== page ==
contempt for human rights, and it's no surprise that the press conference was tightly controlled by downing street. and aljazeera was not allowed to attend. instead, we were forced to ask our questions from across the street after sisi left. >> mr. sisi, when are you going to release 40,000 political prisoners? when will you release the journalists in jail? mr. sisi, when will you release the political prisoners in egypt? why don't you want to answer these questions? unfortunately, as you can see, the issue of human rights in sisi's visits to the uk has not been at the forefront of that agenda. rather prime minister cameron and sisi have chosen to focus on security issues, and trade issues, and other things, and that's what has caused a lot of anger. >> david cameron should not have let sisi walk out of the
door without talking about human rights, and egypt is waging a counter terrorism campaign with protesters and members of armed groups. sisi expected to return to cairo on friday. the trip is reinforcing his position as a statesman, but with many of these in foreign capitals, the opposition to his presidency is widespread. aljazeera, london. >> at least 50 civilians and isil fighters have reportedly been killed by russian war planes that bombed a popular market in eastern syria. a number of people were injured. the town on the border with iraq has been under isil control since last summer. meanwhile, the syrian government said that it has taken control of a strategic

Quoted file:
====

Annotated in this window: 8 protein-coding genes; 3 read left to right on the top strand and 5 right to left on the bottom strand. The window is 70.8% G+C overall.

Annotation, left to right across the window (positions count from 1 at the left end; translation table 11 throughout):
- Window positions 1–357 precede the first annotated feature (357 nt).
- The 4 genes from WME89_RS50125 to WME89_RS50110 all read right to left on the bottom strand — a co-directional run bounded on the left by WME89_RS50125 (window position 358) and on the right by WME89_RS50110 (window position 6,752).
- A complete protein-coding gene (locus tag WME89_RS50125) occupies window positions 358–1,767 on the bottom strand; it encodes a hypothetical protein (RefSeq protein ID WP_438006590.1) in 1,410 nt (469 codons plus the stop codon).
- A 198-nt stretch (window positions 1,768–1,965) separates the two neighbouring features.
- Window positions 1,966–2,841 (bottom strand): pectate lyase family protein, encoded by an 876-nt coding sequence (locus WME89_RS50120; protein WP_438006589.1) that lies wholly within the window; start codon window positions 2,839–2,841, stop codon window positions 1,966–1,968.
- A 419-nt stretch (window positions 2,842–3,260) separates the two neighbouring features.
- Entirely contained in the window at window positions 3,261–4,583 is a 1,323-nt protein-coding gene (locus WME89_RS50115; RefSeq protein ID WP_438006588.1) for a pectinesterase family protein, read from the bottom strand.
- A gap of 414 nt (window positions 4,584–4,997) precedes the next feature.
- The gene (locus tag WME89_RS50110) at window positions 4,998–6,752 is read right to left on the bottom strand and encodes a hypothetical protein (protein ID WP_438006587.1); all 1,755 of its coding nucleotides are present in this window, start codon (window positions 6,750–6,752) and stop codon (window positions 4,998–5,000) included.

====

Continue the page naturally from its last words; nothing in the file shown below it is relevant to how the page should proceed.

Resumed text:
highway in aleppo. the road was cut off guy isil forces last who, but the government lost ground on another key supply line. mustard gas is again being used in syria. the report said that the gas was used between quiting between isil and another rebel group in the town of maria in august. it is the first time that it has been used by syria since they agreed to stop the chemicals. and now where the prime minister has been chosen to replace victor pontiff after massive street protests. 20,000 took to the super storm of bucharest on wednesday night after the fire that killed 32 people. the former prime minister is
likely to face his first court hearings in november. jackie rolan has this report. >> nearly a week has passed, and the people are still coming to pay their respects. the street outside of the nightclub has become a shrine to the dead and injured. victims, many believe, the victims of official corruption. >> we need justice, we need to see who are those responsible for such a huge tragedy. >> among the mourners, a priest who told us that he had donated blood for the victims. but clear rejection of comments by some in the church that the people who decide here were devil worshipers. it was the fire and terrible loss of life that brought people out onto the streets, but now that the demonstrations are taking on a life of their own, and far-reaching. the romanian president has
appointed an interim prime minister to take over from victor pontiff, he would resign. >> reports that some of you have been in the streets yesterday and the day before yesterday. and i've seen you and heard you and i will consider your requests. >> reporter: so far those demands have only been expressed in general terms, and in corruption, removing corrupt politicians, but the protest movement looks like a force to be rec =-d with. >> if they clay in one night, they change prime minister, let's do it once again, and see where it goes to. >> reporter: nightfall on thursday, and the protesters are back out enforce. the president says he will meet their representatives on friday. and that's a sign of the growing power of the movement. aljazeera, bucharest. the outgoing special